More Great Recipes: Cake

Castella (Kasutera)


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Member since 2013

Serves 8 | Prep Time 10 | Cook Time 50

Ingredients

½ teaspoon butter
8 egg whites, room temperature
8 egg yolks, room temperature
10 ounces sugar
¼ cup milk
4 tablespoons maple syrup
2 tablespoons mirin
7 ounces bread flour
1 tablespoon maple syrup, for glaze


Preheat oven to 350°F.


Lightly butter the bottom of a 8-inch square cake pan. Line the pan with parchment paper such that the bottom and sides of the pan are covered, and there is an excess of paper at top that can be folded over and used for lifting later.


Using a hand mixer at medium speed beat the egg whites in a bowl until they become foamy. Add the sugar in increments and continue beating until firm peaks form, about 4-5 minutes.


Add the egg yolks one by one and beat at medium low speed until the mixture begins to thicken, about 1 minute.


Add the milk, 4 tablespoons maple syrup and mirin to the egg mixture and blend at medium low speed for about 1 minute.


Add the bread flour in three batches by slowly sifting it into the bowl. Blend until combined making sure that no lumps form and that the mixture is smooth.


Pour mixture into the cake pan to the top. Use a spatula to draw zigzag patterns through the mixture to eliminate air bubbles.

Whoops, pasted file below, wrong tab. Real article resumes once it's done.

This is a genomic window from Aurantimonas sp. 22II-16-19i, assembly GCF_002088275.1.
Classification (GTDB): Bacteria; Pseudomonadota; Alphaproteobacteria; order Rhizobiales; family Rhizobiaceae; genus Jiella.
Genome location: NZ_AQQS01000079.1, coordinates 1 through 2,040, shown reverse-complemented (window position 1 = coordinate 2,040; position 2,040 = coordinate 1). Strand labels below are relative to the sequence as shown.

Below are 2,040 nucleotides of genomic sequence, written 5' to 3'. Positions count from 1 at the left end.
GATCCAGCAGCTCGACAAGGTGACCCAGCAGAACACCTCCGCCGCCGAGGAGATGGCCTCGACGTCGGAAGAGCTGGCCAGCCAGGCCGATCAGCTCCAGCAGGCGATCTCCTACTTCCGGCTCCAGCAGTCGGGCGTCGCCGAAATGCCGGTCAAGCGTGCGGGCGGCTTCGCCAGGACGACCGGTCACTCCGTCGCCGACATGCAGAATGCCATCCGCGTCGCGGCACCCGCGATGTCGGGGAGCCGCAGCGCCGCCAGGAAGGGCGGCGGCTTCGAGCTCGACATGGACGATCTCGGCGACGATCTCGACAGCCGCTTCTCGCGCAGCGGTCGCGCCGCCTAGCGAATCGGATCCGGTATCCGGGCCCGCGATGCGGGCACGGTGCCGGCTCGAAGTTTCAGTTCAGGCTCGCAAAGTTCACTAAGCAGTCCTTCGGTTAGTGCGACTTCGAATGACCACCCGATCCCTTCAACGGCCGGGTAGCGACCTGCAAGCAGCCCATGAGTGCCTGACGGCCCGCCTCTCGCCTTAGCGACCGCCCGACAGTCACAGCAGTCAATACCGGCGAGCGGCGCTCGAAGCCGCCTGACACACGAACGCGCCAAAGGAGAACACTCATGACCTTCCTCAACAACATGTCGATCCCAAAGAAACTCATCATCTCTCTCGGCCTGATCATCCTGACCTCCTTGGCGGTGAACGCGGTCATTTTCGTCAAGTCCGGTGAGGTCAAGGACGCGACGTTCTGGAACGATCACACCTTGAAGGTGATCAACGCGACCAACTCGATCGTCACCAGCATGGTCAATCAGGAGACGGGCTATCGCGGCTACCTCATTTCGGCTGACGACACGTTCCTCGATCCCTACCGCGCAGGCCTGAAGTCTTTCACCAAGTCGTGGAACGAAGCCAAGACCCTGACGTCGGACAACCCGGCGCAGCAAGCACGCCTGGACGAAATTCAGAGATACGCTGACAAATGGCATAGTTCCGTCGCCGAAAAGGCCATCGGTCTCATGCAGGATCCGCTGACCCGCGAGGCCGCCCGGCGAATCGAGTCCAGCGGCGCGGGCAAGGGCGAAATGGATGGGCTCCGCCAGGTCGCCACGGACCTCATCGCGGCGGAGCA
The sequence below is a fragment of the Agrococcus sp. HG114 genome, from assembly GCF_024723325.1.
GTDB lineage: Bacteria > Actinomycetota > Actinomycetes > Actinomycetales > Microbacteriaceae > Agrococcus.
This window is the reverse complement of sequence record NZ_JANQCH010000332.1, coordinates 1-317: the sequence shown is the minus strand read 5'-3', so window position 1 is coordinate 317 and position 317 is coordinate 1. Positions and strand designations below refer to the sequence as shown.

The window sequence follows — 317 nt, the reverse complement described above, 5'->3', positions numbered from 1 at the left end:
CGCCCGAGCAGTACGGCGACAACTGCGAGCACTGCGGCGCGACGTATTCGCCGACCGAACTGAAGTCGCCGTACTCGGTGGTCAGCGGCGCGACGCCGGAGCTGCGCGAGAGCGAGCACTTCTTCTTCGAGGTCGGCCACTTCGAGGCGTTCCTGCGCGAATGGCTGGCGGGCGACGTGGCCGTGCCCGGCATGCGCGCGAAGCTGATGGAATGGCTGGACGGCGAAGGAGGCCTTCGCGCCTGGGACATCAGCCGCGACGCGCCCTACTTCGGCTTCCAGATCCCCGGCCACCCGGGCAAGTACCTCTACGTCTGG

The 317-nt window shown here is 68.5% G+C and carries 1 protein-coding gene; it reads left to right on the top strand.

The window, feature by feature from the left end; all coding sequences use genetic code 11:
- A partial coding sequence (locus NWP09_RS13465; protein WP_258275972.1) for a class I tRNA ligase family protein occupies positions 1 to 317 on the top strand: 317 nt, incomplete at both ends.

Bake on the middle rack for 45-55 minutes or until the top is evenly browned and firm, and the centre of the cake is dry. Test this by sticking a skewer into the middle of the cake.


Remove baking pan from the oven and brush the top of the castella with maple syrup to make a glaze.


When the castella is cool enough to handle (but still warm), lift it out of the pan using the ends of the parchment paper. Remove the parchment paper and place the cake into a fresh piece of parchment paper. Wrap the cake in plastic wrap. Store in the refrigerator immediately to retain moisture for 4-5 hours.


To serve, cut off the edges of the cake, except the top, and cut into individual rectangles.


Pairs Well With


Notes

Brought to Nagasaki by the Portuguese in the 16th century this Japanese sponge cake is usually baked in a wooden frame. Try this simple version with a Canadian twist using maple syrup.

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